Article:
The Surprising Story Of The Man Who Was President For One Day

President James K. Polk couldn't leave the White House fast enough, as far as he was concerned. In 1848, as Polk's first term was coming to a close, he reiterated that he had no intention of running for a second term. If he had, however, he would have had the support of the Democratic Party, according to the University of Virginia's Miller Center. Polk wrote in his diary that he felt "exceedingly relieved" to rid himself of the duties associated with being president, says the White House Historical Association. He had every intention of ending his term at noon on March 4, 1849 — this was before Inauguration Day moved to January 20 in 1937 — and not a moment later. On that morning, Polk signed the last of the legislation on his desk at the White House, and at 6:30 a.m. recorded in his diary, "Thus closed my official term as President."

That year, however, Inauguration Day fell on a Sunday, and incoming president Zachary Taylor was a deeply religious man, who refused to be sworn in on the Sabbath, as the Library of Congress tells us. Instead, Taylor and his vice president, Millard Fillmore, would take the oath 24 hours later, at noon on Monday, March 5. But Polk's urgency to vacate the premises and Taylor's pious ways presented a new question: Who would serve as president in that 24 hour gap? The answer lies in a two-term senator from Missouri by the name of David Rice Atchison.

David Rice Atchison becomes president for a day (sort of)

Throughout his Senate career, Atchison was popular among his colleagues, and they elected him 13 times to serve in the role of president pro tempore, the second-highest ranking official in the Senate. It's a position that is accounted for in Article One, Section Three of the Constitution, which provides that the vice president of the United States is the president of the Senate (regardless of not being a senator), and mandates that the Senate must choose a president pro tempore to act in the vice president's absence. It was a stipulation that mattered greatly in the early days of the republic, when the vice president regularly presided over Senate sessions, according to National Geographic.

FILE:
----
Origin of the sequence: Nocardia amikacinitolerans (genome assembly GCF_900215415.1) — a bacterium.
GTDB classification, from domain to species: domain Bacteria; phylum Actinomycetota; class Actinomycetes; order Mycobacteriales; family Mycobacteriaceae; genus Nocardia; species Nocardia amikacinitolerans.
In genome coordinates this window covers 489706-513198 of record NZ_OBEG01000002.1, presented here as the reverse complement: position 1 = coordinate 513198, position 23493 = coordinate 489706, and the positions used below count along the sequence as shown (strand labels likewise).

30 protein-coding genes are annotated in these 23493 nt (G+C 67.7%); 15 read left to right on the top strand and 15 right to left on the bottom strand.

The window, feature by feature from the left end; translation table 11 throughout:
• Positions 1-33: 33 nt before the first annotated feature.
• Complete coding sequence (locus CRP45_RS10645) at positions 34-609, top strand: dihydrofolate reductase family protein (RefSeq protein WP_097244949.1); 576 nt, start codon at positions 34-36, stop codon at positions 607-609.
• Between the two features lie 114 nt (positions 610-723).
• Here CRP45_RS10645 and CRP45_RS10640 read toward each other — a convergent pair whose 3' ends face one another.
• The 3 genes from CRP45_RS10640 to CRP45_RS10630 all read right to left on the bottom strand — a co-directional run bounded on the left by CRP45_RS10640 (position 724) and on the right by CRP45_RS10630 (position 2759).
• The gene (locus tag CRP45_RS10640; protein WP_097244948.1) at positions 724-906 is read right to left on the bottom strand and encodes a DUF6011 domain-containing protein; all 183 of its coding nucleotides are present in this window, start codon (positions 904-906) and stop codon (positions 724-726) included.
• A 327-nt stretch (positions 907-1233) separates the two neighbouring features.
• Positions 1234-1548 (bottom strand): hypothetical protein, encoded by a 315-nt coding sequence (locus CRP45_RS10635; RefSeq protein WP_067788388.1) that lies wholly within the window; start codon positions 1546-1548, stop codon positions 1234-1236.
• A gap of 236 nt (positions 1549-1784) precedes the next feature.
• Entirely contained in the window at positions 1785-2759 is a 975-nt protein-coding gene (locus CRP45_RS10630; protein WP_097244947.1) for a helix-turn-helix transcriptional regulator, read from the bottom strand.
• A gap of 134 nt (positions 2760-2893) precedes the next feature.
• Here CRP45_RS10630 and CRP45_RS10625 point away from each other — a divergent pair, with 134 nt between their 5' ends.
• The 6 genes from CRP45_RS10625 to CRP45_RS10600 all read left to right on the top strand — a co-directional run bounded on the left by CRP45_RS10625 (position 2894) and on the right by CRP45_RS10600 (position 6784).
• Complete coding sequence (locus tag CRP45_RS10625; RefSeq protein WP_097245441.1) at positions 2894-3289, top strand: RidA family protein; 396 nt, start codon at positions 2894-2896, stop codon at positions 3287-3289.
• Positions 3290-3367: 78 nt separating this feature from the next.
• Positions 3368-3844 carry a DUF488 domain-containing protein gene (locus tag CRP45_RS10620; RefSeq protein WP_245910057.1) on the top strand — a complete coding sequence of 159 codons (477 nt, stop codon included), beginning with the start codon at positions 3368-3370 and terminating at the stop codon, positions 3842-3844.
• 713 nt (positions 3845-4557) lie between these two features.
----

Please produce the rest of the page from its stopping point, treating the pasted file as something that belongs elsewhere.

On March 2, 1849, Vice President George M. Dallas (pictured above) took leave from the Senate for the remainder of the session, and the Senate once again elected Atchison as president pro tempore. That designation, combined with a hiccup in the calendar, allowed Atchison to make the case he was president for a day just two days later. "It was plain that there was either an interregnum [a period where there is no government] or I was the President of the United States being chairman of the Senate. ... A great many such questions are liable to arise under our form of government," Atchison told the Plattsburg Lever, according to The Presidential Book of Lists. He added, however, that he "made no pretense to the office."

Atchison toys with the ambiguous presidency

That might not have been strictly true, however. By some press accounts, Atchison took the role so seriously that he "sent to the White House for the seal of the great office and signed one or two official papers as President," according to Senate history. Some of Atchison's Democratic colleagues reportedly even made the playful suggestion that he could call upon the army to prevent Taylor (pictured above), a Whig Party member, from taking office the next day. Some scholars argue that Atchison wasn't president and the nation was actually without one for 24 hours. For the most part, Atchison didn't take his one-day presidency on a technicality all that seriously. He noted that he was never sworn in as president and later wrote, "I never for a moment acted as President of the U.S." He did, however, like to joke that he had "the honestest administration this country ever had," according to

Atchison's life became emphatically less humorous as he left the Senate in 1855 and took up arms to defend slavery. Atchison led the Missouri "Border Ruffians" on raids into the Kansas Territory, and he fought for the Confederacy at the outset of the Civil War, The New York Times reported at the time. 

On January 26, 1886, at the age of 78, Atchison died at his Missouri home. He got one last word in on the matter with "President of the United States for One Day," (at Find a Grave) etched into his grave marker.